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Capital Offenses

Under President Rodrigo Duterte, thousands have died at the hands of police or the masked vigilantes who roam Manila's vast slums.

On a muggy June day, shortly before 4 a.m., a jeepney driver named Raul Domingo drove through Payatas, a hilly district in Manila’s sprawling suburbs. In the darkness, he spotted an obstruction up ahead: two nameless bodies, arms and legs splayed on the road, with cardboard signs around their necks. “I’m a robber,” the signs read. “Don’t emulate me.”

Such scenes have become common in the Philippines. Since President Rodrigo Duterte took office last summer, he has unleashed a crackdown on drugs and crime that has drawn international condemnation for its brutality. More than 7,000 people have died at the hands of police or masked vigilantes who roam the back alleys of Manila’s massive slums. “There are three million drug addicts” in the Philippines, Duterte has said. “I’d be happy to slaughter them.” His targets are drug dealers and users alike. In the slums, children sniff glue because it helps them forget the pangs of hunger. At the fish port, men rely on shabu, or methamphetamines, to stay awake during their 18- to 36-hour shifts. So, too, do the garbage pickers in Payatas, who spend hours each day searching for recyclable goods in the refuse. Under Duterte, these are capital offenses.

James Whitlow Delano, an American photographer who has reported from the Philippines since the early 1990s, returned to Manila in June to photograph the victims of Duterte’s drug war. “In Duterte, the people of the slums believed they had finally found their savior, their champion,” Delano says. “Instead he has unleashed masked assassins in a spasm of slaughter that has created a siege mentality in the slums, delivering assassination with impunity, without pause.”

Graffiti on a wall on the main road just outside one of Manila’s slums. Last year, the police embarked on a nationwide campaign called Oplan Tokhang, knocking on doors of those suspected of drug use and “pleading” with the occupants to stop using. But the reality, critics say, is far bloodier.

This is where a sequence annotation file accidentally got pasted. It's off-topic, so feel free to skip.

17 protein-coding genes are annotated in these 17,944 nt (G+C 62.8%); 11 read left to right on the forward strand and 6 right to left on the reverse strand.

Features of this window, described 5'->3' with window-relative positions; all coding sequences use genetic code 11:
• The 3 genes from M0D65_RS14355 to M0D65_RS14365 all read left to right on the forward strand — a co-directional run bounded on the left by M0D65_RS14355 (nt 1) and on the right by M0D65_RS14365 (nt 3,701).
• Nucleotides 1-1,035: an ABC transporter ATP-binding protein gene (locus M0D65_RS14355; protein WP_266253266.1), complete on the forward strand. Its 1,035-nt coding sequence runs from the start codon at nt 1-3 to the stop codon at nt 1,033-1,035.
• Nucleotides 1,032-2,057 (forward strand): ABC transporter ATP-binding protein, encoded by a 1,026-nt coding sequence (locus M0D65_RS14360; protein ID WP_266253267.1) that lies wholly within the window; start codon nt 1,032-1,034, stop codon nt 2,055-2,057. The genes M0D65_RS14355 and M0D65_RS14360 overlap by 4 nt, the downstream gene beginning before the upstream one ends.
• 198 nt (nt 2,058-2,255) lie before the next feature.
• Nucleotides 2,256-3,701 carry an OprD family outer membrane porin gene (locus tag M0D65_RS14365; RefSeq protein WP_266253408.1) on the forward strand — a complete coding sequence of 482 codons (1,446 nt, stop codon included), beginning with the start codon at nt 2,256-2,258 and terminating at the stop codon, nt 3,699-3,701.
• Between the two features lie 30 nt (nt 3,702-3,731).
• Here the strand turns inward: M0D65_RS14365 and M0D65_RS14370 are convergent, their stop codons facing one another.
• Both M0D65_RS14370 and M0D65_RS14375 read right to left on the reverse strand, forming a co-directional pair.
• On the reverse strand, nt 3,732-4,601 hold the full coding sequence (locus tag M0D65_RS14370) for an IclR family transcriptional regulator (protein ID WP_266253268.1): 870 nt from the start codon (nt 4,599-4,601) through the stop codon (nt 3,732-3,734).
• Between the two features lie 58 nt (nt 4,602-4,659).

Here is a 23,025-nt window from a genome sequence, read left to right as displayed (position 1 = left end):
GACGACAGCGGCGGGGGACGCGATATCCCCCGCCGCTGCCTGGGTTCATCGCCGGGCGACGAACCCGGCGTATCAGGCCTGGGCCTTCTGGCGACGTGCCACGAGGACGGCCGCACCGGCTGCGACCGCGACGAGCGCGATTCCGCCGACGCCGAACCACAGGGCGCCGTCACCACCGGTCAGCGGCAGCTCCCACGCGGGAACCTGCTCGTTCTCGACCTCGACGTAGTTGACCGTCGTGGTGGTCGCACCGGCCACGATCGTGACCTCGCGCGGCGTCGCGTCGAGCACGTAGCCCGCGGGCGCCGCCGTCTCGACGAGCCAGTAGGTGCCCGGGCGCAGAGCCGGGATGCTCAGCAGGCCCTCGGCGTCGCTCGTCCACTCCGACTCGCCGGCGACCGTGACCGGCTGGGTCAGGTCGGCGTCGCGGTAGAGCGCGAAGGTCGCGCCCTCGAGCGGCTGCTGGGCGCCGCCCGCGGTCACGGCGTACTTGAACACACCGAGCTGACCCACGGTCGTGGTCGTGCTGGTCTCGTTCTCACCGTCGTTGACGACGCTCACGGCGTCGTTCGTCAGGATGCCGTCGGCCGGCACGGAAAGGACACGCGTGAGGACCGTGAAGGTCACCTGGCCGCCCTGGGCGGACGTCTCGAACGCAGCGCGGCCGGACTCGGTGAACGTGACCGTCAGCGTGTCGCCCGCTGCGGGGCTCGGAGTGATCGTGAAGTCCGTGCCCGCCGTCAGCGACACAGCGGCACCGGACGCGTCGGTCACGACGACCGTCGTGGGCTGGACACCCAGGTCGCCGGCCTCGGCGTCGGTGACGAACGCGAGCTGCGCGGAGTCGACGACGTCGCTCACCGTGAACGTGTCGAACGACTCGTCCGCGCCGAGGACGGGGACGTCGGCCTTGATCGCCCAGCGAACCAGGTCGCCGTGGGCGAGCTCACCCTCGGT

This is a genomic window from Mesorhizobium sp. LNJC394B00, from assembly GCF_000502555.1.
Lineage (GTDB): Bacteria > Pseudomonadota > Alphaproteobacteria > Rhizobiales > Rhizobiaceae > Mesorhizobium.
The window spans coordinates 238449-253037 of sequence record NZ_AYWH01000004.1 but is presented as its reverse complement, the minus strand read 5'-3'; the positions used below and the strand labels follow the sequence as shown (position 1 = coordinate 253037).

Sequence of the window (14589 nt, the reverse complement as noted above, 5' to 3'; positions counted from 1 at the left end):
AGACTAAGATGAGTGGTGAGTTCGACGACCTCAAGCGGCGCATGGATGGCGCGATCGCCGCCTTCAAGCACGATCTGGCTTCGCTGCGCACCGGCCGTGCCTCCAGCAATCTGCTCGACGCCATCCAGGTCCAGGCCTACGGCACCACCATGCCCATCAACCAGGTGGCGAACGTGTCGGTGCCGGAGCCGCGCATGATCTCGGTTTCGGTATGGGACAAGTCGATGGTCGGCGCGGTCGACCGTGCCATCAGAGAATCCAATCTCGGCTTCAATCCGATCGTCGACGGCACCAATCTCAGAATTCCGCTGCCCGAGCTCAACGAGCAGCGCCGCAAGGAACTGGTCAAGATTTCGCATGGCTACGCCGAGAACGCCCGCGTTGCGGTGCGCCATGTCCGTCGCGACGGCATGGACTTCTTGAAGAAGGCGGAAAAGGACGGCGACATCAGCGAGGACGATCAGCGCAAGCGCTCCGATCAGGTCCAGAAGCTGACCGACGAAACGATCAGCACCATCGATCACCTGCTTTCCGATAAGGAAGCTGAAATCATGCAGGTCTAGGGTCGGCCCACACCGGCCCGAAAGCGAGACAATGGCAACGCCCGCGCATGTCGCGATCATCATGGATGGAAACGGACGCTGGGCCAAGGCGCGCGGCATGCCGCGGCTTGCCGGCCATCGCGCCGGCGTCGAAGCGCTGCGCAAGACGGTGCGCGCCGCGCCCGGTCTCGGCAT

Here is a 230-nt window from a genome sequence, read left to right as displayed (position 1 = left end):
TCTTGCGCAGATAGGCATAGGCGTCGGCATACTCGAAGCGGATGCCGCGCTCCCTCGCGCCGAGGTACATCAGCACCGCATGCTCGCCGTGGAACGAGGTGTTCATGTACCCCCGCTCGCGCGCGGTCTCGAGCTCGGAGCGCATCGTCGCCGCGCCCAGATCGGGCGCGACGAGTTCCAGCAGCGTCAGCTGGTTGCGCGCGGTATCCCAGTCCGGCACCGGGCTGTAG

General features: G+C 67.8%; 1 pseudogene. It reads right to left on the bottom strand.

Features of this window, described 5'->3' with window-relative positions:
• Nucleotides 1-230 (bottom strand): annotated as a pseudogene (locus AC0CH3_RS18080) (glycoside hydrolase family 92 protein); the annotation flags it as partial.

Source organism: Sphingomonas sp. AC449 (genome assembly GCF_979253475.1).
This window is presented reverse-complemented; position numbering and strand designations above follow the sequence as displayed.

Young men sniff glue hidden in a plastic bottle. Locals say assassins often use this back entrance to sneak into the port in Metro Manila’s Navotas, since the front gate is manned 24 hours a day by armed security guards.

A puddle of blood marks the spot where masked assassins gunned down Francisco Remedillo, a 68-year-old barbecue vendor, and Marlon Dela Cruz, his 36-year-old adopted son, in their little house in Metro Manila’s Quezon City. Dela Cruz was the intended target of the raid. But when Remedillo attempted to intervene, armed with a bat, he, too, was shot dead next to the only bed in their home.

Manuel Borbe’s blood runs into a storm drain after he was killed by unidentified masked men on motorcycles in the Holy Spirit district of Quezon City. According to his sister, Vivian, Borbe dealt drugs, but not by choice; he was forced into the drug trade to support his addiction to methampetamines, known locally as shabu.

Family and friends lift a coffin carrying Junmar Abletes—another victim of an extrajudicial killing—out of a hearse in Navotas’s Catholic Cemetery. Abletes, who was 27 when he died, had moved to the island of Samar, over 370 miles away from his home in Metro Manila. While back on a family visit, he was assassinated in the Market 3 slum in Navotas, where his family lives.

Saldi, 20, sits in the shack he constructed from plastic sheeting and scrap wood in Navotas. He began using methamphetamines to stay awake through his long shifts at the Navotas Fish Port. It’s a common route to addiction in Market 3, where people sometimes need to work 36-hour shifts to escape grinding poverty. Saldi says that he has lost 14 friends to unidentified assassins. And as a former methampetamine user himself, he worries that he may be next on the hit lists of drug users composed by local mayors in the slums.

A woman works on bookkeeping using the light of her phone in the Market 3 slum in the Navotas Fish Port Complex. Market 3 has electricity but no plumbing. Residents often turn to drugs to alleviate hunger and stay awake for the long hours they work at low pay.

Since Duterte took office, this tattoo has changed from a whimsical expression of irreverence to something that might draw uncomfortable attention.

After Sara’s husband Kulot was killed in Duterte’s War on Drugs, her home was burned down. Now, she lives in this former chicken coop in Navotas’s Market 3 slum. Her husband’s body was left in the morgue for over 25 days before being interred in a mass grave, because she could not afford a burial.

Graffiti on a wall next to a bridge in Navotas where victims of extrajudicial killings were thrown off of into a canal.

Reporting for this piece was facilitated by a grant from the Pulitzer Center on Crisis Reporting.